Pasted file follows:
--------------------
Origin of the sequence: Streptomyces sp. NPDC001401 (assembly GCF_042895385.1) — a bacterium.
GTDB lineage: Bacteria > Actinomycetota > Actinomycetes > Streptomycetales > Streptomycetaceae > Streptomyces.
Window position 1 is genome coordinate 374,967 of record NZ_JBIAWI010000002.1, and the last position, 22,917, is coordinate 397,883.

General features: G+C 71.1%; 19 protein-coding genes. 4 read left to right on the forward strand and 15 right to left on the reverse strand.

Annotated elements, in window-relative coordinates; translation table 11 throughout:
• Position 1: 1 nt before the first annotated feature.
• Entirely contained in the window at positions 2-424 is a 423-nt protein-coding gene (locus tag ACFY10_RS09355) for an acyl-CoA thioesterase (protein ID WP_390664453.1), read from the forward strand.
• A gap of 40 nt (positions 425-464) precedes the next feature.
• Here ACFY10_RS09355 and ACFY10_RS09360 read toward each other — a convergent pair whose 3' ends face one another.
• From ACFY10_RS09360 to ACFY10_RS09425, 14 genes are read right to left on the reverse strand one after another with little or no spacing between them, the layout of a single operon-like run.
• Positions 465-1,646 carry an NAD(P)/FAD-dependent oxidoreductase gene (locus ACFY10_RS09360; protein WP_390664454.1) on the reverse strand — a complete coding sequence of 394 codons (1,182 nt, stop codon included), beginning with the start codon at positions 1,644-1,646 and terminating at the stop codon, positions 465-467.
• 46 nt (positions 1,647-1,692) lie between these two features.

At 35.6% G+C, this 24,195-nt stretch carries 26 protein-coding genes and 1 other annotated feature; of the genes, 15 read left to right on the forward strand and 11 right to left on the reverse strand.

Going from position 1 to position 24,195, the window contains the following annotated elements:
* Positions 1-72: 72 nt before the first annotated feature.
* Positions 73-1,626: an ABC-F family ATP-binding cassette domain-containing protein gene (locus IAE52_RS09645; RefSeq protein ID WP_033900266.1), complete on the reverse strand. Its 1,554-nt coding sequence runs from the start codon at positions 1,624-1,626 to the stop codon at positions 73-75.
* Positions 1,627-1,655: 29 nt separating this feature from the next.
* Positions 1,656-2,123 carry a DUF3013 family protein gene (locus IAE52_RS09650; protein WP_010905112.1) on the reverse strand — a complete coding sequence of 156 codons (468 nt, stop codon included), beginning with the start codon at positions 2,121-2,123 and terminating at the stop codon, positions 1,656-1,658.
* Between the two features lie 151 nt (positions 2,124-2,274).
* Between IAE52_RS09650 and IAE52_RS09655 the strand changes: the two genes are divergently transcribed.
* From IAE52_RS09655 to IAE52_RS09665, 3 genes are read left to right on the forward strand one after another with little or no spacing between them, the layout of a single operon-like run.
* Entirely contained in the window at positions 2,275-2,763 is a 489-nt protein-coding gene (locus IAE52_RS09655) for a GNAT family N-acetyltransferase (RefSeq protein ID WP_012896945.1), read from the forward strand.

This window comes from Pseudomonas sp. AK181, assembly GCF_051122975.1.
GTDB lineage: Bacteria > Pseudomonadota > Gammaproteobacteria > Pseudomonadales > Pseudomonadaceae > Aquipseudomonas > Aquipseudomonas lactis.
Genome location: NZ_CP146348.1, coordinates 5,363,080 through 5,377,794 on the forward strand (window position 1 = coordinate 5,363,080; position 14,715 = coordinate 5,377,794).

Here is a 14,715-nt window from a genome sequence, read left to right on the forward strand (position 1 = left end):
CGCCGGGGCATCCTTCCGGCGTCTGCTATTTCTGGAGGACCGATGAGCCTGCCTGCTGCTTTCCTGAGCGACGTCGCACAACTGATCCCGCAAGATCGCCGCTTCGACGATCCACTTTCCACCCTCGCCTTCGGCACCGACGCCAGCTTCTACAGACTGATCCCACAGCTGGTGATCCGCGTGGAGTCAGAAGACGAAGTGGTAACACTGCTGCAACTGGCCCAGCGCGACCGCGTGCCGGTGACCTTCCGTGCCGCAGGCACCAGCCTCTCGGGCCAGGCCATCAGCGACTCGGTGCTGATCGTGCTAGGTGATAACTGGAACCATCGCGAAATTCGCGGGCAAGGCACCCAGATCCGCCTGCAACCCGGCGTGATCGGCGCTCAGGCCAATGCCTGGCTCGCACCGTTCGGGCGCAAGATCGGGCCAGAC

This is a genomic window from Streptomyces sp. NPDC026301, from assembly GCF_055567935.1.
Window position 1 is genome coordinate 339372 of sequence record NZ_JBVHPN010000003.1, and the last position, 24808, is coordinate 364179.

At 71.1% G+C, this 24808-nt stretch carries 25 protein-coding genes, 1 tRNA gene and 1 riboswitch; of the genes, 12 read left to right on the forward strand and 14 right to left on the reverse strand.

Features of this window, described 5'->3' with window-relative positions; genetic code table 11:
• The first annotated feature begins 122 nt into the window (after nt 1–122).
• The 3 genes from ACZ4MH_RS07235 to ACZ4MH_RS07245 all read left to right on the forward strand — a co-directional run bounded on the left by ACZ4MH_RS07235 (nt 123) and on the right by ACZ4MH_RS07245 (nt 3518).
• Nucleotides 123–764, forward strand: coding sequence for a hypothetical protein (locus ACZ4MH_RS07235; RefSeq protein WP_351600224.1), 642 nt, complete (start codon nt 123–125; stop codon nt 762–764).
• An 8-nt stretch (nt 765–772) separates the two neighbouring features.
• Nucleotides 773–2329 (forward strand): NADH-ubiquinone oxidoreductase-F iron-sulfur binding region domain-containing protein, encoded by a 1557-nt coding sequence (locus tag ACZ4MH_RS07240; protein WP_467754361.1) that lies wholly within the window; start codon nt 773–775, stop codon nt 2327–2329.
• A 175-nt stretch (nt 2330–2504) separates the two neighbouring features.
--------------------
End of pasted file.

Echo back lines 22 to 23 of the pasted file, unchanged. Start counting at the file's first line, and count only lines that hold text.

* Entirely contained in the window at positions 2,275-2,763 is a 489-nt protein-coding gene (locus IAE52_RS09655) for a GNAT family N-acetyltransferase (RefSeq protein ID WP_012896945.1), read from the forward strand.

This window comes from Pseudomonas sp. AK181, assembly GCF_051122975.1.